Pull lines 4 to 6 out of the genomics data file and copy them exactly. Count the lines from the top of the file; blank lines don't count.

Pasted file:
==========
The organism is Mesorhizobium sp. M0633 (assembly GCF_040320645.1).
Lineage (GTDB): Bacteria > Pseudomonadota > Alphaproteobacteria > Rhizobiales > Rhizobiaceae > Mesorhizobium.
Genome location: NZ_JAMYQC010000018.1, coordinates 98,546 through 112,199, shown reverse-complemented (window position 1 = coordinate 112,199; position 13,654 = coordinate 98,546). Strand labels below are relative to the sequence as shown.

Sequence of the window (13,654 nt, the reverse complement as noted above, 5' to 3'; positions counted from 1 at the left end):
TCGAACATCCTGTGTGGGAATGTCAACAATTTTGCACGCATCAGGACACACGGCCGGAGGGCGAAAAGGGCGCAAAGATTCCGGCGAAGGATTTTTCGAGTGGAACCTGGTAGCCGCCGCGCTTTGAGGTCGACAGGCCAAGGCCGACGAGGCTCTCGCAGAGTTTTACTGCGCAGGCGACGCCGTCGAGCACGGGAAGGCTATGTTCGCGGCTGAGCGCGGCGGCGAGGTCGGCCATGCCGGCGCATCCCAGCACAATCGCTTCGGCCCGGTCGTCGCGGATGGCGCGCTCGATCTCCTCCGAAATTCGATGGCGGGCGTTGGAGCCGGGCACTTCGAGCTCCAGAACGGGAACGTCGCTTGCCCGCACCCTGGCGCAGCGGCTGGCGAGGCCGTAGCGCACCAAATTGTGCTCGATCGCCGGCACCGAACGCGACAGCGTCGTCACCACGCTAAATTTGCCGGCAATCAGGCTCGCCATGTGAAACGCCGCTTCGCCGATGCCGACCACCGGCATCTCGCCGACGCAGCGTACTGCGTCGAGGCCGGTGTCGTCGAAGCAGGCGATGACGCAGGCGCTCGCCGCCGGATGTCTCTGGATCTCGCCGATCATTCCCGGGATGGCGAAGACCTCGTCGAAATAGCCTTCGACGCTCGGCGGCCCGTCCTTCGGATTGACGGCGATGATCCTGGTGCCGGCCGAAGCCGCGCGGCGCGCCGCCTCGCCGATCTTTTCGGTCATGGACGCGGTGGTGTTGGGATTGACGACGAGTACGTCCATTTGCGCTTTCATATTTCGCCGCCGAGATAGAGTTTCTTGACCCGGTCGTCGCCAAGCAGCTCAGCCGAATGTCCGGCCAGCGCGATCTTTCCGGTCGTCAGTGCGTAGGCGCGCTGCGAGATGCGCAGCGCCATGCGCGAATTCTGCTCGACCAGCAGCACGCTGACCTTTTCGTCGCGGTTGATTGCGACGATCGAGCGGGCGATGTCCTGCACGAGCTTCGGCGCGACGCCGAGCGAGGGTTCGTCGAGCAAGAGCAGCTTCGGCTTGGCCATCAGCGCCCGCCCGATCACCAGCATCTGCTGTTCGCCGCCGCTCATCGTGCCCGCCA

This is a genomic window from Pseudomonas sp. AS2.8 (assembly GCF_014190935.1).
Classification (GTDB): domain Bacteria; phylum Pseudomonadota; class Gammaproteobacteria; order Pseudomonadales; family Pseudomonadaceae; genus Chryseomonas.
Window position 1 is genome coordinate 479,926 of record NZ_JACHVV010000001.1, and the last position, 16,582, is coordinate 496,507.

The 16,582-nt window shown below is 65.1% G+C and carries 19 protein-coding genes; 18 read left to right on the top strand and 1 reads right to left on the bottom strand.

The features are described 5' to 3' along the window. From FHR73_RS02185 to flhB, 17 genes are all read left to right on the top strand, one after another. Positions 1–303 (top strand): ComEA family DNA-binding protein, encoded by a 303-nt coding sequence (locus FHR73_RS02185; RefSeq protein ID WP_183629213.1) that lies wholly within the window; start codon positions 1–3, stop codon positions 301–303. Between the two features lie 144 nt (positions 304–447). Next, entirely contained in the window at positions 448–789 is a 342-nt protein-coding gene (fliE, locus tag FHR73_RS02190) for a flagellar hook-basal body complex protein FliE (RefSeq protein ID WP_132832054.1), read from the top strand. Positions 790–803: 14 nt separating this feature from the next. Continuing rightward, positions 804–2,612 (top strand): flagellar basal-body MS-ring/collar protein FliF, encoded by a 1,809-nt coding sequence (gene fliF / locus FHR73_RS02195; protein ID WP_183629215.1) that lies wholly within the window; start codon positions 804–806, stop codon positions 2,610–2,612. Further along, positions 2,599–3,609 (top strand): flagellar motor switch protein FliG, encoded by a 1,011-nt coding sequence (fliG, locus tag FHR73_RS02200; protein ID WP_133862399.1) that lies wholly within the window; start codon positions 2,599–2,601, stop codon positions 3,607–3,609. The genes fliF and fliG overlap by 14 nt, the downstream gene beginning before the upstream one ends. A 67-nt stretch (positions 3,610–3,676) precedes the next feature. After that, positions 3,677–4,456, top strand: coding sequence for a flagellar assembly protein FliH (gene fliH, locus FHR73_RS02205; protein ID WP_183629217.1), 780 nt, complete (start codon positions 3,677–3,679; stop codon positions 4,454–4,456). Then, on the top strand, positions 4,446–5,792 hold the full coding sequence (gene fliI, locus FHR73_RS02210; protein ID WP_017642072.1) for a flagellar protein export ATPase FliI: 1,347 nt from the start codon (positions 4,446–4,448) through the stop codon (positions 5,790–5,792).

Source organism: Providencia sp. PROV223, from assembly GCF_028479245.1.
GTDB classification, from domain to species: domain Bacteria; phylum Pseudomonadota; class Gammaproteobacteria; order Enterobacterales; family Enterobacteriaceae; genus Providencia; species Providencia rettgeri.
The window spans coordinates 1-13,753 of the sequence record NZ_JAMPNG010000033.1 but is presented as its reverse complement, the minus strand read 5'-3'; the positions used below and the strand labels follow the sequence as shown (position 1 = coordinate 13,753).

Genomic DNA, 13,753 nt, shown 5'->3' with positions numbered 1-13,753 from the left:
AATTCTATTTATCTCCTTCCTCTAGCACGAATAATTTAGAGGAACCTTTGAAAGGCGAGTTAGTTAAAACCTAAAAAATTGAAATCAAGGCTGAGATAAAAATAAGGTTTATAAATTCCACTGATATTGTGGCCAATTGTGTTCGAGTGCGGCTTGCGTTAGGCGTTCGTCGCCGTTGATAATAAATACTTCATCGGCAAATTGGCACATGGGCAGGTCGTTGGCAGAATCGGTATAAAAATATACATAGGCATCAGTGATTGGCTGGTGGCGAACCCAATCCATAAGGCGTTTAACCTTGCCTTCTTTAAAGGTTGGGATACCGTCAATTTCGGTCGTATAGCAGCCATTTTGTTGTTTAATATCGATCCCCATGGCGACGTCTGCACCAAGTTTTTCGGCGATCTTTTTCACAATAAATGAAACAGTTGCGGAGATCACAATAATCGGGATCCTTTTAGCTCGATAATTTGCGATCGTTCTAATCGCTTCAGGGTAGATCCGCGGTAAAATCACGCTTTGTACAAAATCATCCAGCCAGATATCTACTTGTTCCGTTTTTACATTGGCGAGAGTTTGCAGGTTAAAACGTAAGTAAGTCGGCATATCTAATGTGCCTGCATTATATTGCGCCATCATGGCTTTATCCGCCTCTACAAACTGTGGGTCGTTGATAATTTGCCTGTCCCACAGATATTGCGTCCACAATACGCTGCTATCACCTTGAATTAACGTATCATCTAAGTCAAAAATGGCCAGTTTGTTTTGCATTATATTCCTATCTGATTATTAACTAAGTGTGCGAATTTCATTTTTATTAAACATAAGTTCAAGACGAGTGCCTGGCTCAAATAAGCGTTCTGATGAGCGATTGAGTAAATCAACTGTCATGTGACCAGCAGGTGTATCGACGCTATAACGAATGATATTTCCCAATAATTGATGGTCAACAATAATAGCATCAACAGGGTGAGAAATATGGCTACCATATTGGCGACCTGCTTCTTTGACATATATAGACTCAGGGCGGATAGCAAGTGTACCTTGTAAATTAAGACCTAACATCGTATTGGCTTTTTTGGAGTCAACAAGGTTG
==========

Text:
Sequence of the window (13,654 nt, the reverse complement as noted above, 5' to 3'; positions counted from 1 at the left end):
TCGAACATCCTGTGTGGGAATGTCAACAATTTTGCACGCATCAGGACACACGGCCGGAGGGCGAAAAGGGCGCAAAGATTCCGGCGAAGGATTTTTCGAGTGGAACCTGGTAGCCGCCGCGCTTTGAGGTCGACAGGCCAAGGCCGACGAGGCTCTCGCAGAGTTTTACTGCGCAGGCGACGCCGTCGAGCACGGGAAGGCTATGTTCGCGGCTGAGCGCGGCGGCGAGGTCGGCCATGCCGGCGCATCCCAGCACAATCGCTTCGGCCCGGTCGTCGCGGATGGCGCGCTCGATCTCCTCCGAAATTCGATGGCGGGCGTTGGAGCCGGGCACTTCGAGCTCCAGAACGGGAACGTCGCTTGCCCGCACCCTGGCGCAGCGGCTGGCGAGGCCGTAGCGCACCAAATTGTGCTCGATCGCCGGCACCGAACGCGACAGCGTCGTCACCACGCTAAATTTGCCGGCAATCAGGCTCGCCATGTGAAACGCCGCTTCGCCGATGCCGACCACCGGCATCTCGCCGACGCAGCGTACTGCGTCGAGGCCGGTGTCGTCGAAGCAGGCGATGACGCAGGCGCTCGCCGCCGGATGTCTCTGGATCTCGCCGATCATTCCCGGGATGGCGAAGACCTCGTCGAAATAGCCTTCGACGCTCGGCGGCCCGTCCTTCGGATTGACGGCGATGATCCTGGTGCCGGCCGAAGCCGCGCGGCGCGCCGCCTCGCCGATCTTTTCGGTCATGGACGCGGTGGTGTTGGGATTGACGACGAGTACGTCCATTTGCGCTTTCATATTTCGCCGCCGAGATAGAGTTTCTTGACCCGGTCGTCGCCAAGCAGCTCAGCCGAATGTCCGGCCAGCGCGATCTTTCCGGTCGTCAGTGCGTAGGCGCGCTGCGAGATGCGCAGCGCCATGCGCGAATTCTGCTCGACCAGCAGCACGCTGACCTTTTCGTCGCGGTTGATTGCGACGATCGAGCGGGCGATGTCCTGCACGAGCTTCGGCGCGACGCCGAGCGAGGGTTCGTCGAGCAAGAGCAGCTTCGGCTTGGCCATCAGCGCCCGCCCGATCACCAGCATCTGCTGTTCGCCGCCGCTCATCGTGCCCGCCA

This is a genomic window from Pseudomonas sp. AS2.8 (assembly GCF_014190935.1).